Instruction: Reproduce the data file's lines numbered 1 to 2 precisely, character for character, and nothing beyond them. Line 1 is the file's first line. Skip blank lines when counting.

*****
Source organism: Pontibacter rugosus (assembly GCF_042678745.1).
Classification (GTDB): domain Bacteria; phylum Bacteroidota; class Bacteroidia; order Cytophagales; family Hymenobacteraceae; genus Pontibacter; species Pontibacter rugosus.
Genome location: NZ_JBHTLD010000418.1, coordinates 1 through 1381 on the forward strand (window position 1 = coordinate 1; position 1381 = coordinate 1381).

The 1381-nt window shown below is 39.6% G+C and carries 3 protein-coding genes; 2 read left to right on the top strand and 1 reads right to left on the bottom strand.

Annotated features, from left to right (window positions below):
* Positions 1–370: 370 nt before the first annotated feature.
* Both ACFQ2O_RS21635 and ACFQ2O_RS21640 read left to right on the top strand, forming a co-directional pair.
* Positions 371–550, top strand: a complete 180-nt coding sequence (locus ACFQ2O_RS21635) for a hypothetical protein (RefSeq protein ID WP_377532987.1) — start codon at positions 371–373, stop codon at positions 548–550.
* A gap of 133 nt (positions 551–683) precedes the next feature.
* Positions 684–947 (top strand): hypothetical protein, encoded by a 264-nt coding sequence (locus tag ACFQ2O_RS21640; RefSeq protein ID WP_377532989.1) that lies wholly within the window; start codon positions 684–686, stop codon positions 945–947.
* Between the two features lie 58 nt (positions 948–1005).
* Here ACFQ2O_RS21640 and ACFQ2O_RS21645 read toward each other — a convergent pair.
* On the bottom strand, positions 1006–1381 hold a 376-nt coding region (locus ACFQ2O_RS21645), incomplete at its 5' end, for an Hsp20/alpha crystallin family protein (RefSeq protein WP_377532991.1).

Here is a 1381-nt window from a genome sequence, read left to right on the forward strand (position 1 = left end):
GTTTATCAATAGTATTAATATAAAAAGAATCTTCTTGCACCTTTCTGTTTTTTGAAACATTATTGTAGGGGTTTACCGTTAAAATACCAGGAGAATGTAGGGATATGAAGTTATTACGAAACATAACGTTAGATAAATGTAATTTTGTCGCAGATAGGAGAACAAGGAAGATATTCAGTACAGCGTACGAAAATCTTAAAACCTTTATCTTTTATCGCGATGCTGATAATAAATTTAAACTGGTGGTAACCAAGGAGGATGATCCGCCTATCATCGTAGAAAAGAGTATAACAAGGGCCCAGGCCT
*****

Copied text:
Source organism: Pontibacter rugosus (assembly GCF_042678745.1).
Classification (GTDB): domain Bacteria; phylum Bacteroidota; class Bacteroidia; order Cytophagales; family Hymenobacteraceae; genus Pontibacter; species Pontibacter rugosus.